Of course, these are just general overviews. You should dig deeper – know what the Japanese government’s priorities are for your country, what your own country’s priorities are, and know as much as you can about your prospective advisors before contacting them.
How to Use Your Application Strategy
Now that you have committed to an application theme and goal, you have listed your unfair advantages, and you have studied your opposition, it is time to leverage your strategy to make a strong impression on the reviewers.
You have three primary tools at your disposal:
- Your Field of Study and Research Program Plan: Your application theme and goal should be clear when you discuss the outcomes of your research. Reference your strengths and what you think your reviewers’ needs are whenever possible and relevant to tha subject.
- The interview: When you prepare your personal statement and in every answer to every question, you should seek to highlight your strengths by example and in the context of your application theme and goal. This will give you focus in your interview and make you appear to be better prepared and a strong candidate.
- Your Letter or Recommendation: Never leave the contents of a letter of recommendation solely to the recommender’s discretion. You should always offer a list of your accomplishments or strengths (with examples) as a “reference” to your recommender when writing the letter.
Interested in a More Detailed Walk-through?This article is based on a summary of Chapter 4 of How to Apply for the MEXT Scholarship, which goes into much more detail with examples and exercises to help you better develop your strategy over nearly 50 pages. If you want a more in-depth look at developing an application strategy, you can purchase the book from the link above, wherever fine ebooks are sold.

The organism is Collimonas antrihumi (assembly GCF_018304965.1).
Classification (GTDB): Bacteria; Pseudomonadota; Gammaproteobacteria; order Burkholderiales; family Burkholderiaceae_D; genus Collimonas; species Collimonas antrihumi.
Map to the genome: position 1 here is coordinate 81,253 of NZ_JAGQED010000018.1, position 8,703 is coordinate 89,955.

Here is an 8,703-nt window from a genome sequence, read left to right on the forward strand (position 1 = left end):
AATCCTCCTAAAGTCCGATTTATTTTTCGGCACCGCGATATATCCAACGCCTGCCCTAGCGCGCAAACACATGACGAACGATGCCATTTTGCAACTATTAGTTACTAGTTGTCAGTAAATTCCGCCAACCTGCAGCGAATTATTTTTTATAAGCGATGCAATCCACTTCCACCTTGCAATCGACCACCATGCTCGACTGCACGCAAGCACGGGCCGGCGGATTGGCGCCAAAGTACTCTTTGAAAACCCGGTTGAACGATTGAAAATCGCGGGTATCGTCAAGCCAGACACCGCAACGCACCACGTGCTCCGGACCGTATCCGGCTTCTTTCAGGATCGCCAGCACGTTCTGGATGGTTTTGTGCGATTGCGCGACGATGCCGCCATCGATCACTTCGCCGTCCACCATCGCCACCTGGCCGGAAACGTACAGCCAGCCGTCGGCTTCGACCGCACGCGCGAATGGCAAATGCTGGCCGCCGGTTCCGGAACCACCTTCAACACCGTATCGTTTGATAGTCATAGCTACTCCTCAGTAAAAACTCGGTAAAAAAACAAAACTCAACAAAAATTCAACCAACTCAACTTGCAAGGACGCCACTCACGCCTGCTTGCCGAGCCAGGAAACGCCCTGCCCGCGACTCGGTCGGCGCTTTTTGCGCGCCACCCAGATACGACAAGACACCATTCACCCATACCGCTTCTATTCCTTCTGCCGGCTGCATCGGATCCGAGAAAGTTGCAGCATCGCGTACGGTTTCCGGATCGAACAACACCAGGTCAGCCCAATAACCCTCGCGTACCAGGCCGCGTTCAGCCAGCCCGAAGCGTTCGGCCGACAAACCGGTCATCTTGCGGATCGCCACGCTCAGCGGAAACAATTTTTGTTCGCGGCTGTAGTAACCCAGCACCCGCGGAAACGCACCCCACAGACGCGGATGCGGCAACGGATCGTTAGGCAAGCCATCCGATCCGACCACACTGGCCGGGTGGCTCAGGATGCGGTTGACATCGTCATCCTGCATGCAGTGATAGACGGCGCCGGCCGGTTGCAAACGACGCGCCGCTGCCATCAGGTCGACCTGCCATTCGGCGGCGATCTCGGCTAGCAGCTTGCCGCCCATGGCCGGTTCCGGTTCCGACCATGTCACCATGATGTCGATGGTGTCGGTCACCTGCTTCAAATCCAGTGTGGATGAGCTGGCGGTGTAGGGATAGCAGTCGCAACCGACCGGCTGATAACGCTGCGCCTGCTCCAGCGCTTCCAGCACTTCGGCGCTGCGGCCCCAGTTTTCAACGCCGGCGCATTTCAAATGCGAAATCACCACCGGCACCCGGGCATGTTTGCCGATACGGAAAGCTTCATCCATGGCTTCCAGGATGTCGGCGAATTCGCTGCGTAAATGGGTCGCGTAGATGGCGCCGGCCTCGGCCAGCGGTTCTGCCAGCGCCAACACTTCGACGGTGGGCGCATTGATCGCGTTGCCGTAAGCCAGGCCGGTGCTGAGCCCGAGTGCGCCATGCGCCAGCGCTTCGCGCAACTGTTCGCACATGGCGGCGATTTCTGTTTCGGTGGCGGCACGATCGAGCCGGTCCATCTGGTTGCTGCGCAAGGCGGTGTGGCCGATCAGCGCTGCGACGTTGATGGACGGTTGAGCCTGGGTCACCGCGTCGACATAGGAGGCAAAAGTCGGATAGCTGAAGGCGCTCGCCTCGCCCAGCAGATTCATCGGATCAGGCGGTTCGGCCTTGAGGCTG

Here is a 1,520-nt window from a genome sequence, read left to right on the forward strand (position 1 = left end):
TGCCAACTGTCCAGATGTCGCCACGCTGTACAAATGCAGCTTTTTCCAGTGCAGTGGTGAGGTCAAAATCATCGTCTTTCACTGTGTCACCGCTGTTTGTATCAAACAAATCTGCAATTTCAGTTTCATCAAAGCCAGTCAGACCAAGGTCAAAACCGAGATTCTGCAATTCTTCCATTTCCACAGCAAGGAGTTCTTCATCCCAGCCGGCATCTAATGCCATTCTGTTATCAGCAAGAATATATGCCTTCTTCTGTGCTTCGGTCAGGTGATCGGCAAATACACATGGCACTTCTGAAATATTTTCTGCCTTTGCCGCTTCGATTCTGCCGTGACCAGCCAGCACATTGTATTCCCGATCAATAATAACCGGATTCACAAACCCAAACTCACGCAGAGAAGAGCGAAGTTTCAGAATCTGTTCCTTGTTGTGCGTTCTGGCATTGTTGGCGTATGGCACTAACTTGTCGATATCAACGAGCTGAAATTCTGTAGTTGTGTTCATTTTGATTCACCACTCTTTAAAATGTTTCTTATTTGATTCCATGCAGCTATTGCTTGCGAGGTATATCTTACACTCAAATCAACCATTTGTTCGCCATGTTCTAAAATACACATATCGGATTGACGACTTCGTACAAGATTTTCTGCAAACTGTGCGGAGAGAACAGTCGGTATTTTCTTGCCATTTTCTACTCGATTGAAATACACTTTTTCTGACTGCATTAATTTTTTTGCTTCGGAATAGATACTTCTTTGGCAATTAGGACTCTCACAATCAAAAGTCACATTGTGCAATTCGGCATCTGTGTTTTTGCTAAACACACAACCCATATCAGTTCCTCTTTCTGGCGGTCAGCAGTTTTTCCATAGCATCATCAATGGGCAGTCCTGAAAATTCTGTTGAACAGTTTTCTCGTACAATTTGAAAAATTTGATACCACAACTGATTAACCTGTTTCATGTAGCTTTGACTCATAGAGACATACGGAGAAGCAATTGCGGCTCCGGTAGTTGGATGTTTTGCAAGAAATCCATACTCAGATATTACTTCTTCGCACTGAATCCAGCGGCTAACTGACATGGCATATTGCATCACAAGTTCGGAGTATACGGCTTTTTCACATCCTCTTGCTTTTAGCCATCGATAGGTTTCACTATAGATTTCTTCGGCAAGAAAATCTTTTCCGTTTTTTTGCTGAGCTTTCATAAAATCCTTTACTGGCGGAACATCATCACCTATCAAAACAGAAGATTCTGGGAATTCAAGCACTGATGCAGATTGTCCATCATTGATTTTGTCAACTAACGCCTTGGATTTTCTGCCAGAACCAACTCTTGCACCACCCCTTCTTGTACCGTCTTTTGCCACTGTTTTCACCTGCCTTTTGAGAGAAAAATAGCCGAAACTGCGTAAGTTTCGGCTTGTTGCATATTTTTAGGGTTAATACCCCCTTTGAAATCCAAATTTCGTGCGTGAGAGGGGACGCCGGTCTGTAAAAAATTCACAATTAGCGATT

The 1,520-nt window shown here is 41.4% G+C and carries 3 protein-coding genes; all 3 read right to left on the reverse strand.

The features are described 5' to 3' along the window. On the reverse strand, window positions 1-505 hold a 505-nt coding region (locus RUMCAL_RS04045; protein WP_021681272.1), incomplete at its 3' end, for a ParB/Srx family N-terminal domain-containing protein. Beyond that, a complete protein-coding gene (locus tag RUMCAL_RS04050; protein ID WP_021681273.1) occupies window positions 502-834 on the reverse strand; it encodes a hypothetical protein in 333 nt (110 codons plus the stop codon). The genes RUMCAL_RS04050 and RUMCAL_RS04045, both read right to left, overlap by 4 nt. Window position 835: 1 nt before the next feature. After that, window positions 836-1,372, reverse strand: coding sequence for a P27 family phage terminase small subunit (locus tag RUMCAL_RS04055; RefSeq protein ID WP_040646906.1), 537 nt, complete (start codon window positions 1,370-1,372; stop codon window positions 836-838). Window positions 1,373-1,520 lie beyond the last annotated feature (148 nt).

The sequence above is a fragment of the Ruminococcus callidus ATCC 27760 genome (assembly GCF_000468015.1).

Let me know in the comments below!
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I’m in college/sixth form at the moment and wish to pursue the 2023/2024 undergraduate scholarship I have been preparing for at least what I can say on the interview and application form. While I am not strong in the mathematical field for the exam, I have hopes that at least from studying Japanese since last July (I’m around N5 level atm), I may be okay in the Japanese and English exams.
My only question is that while yes they will expect high grades if I still don’t have like an A or A* grade in my subjects at school, could my performance in the interview and exam still help me get accepted for the program? I’ve been having a rough year so while this affected my grades, my expectation grades aren’t so bad but I cannot help but be afraid I would still not be chosen. It’s my dream to do fashion in Tokyo so I’m doing everything I can to be prepared for the embassy.
Yes, your grades are going to be important. I have an article about how to convert your grades to the MEXT 3.0 system that might help you see how competitive your grades will be. Actually, in most systems even a “B” grade converts to the maximum grade, though, so you don’t have to be perfect.
I am most familiar with the scholarship for graduate students and don’t know how much of a factor grades are in the undergraduate scholarship, though. The tests will also certainly be a significant factor for the undergrad application.
Have you checked the list of available fields of study that you can apply for under the undergraduate scholarship? Fashion is not one of them. Fashion is covered under the “Specialized Training College” scholarship, which is a different category of educational institution. If you are focused on that career path and not an academic degree, then please check the different kinds of scholarships and their various application periods. You would still apply via the Embassy for the Specialized Training College scholarship and the announcement about the application process should be around the same timing as for the undergraduate scholarship.
– Travis from TranSenz